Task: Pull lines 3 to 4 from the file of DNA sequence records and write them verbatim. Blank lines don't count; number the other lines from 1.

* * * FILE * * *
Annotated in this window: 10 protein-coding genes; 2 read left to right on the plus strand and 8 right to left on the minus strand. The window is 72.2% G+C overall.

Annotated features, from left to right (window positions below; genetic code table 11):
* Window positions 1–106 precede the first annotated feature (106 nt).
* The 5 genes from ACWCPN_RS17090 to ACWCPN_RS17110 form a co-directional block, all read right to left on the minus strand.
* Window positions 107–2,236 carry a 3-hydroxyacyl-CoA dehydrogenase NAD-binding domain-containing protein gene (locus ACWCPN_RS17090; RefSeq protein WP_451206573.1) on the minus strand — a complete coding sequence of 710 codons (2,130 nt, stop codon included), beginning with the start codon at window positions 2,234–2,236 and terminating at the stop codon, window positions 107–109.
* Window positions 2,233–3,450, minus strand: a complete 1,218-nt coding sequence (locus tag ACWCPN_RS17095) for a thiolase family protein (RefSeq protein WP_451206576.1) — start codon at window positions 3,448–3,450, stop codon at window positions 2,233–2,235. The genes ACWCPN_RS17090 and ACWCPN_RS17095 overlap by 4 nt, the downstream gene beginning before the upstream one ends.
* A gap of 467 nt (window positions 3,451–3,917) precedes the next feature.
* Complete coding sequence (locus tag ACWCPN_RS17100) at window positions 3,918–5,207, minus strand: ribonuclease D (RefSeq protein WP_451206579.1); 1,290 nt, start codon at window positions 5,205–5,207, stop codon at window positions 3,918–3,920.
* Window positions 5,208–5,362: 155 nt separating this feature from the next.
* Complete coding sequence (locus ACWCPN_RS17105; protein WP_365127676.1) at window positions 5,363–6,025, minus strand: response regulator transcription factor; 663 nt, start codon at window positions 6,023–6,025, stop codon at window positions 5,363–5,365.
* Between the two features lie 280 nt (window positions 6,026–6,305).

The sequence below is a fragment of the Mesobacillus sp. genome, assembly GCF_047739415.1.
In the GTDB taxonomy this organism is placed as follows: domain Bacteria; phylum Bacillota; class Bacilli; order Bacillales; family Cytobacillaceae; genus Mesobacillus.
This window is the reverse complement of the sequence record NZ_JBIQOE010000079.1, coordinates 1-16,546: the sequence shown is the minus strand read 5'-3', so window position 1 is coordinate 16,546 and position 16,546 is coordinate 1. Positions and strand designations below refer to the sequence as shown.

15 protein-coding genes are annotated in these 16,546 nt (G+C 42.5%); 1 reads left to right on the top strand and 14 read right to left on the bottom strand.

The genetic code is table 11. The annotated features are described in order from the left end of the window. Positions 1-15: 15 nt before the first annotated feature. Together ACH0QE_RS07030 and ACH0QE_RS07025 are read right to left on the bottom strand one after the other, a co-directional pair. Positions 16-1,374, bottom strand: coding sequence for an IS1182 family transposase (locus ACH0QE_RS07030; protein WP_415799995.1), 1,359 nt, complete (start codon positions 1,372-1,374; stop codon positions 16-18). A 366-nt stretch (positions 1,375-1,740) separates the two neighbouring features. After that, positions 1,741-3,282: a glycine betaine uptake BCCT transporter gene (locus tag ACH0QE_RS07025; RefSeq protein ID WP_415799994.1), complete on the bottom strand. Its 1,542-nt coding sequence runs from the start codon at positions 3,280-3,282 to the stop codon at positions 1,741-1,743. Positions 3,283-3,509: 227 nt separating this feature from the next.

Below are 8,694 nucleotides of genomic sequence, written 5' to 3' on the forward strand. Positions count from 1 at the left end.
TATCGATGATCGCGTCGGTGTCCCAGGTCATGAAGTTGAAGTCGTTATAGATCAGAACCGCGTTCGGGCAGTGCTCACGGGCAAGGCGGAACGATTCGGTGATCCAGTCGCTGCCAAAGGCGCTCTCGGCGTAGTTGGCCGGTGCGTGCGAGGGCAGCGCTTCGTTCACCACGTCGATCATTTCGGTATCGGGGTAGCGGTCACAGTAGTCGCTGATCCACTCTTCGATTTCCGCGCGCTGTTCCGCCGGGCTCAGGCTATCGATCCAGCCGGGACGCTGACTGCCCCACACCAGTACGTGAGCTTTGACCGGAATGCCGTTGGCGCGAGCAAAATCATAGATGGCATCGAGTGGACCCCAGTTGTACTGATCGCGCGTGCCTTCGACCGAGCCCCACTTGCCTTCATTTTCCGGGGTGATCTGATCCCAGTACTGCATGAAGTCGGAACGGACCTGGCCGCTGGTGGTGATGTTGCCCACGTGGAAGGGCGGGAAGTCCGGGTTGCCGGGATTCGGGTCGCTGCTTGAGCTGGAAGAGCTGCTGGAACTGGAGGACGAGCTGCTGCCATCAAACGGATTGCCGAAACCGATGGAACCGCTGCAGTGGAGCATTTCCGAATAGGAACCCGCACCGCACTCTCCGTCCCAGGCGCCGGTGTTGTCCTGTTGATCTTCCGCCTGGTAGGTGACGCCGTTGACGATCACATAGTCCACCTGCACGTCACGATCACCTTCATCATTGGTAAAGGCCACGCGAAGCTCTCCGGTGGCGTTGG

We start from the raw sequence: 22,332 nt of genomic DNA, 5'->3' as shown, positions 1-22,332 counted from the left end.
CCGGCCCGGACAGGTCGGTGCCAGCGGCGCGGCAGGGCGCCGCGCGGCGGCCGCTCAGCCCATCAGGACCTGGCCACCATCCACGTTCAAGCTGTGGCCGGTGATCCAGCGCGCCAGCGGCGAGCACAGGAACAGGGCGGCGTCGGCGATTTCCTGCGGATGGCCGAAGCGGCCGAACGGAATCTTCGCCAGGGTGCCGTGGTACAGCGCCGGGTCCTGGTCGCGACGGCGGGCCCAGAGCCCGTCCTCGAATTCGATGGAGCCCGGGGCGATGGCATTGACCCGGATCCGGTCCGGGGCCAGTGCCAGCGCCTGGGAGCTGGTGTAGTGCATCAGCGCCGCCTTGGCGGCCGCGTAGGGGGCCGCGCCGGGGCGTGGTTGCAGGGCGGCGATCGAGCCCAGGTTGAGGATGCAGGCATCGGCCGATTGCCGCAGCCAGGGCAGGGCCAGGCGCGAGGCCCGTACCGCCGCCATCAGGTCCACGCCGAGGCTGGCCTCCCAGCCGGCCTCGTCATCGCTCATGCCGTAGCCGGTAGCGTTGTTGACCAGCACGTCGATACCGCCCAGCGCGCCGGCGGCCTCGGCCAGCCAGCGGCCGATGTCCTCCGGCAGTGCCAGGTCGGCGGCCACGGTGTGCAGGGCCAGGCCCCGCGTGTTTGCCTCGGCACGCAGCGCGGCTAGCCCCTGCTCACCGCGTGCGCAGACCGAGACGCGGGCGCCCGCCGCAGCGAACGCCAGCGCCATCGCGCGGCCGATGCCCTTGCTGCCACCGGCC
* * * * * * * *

* Window positions 1–106 precede the first annotated feature (106 nt).
* The 5 genes from ACWCPN_RS17090 to ACWCPN_RS17110 form a co-directional block, all read right to left on the minus strand.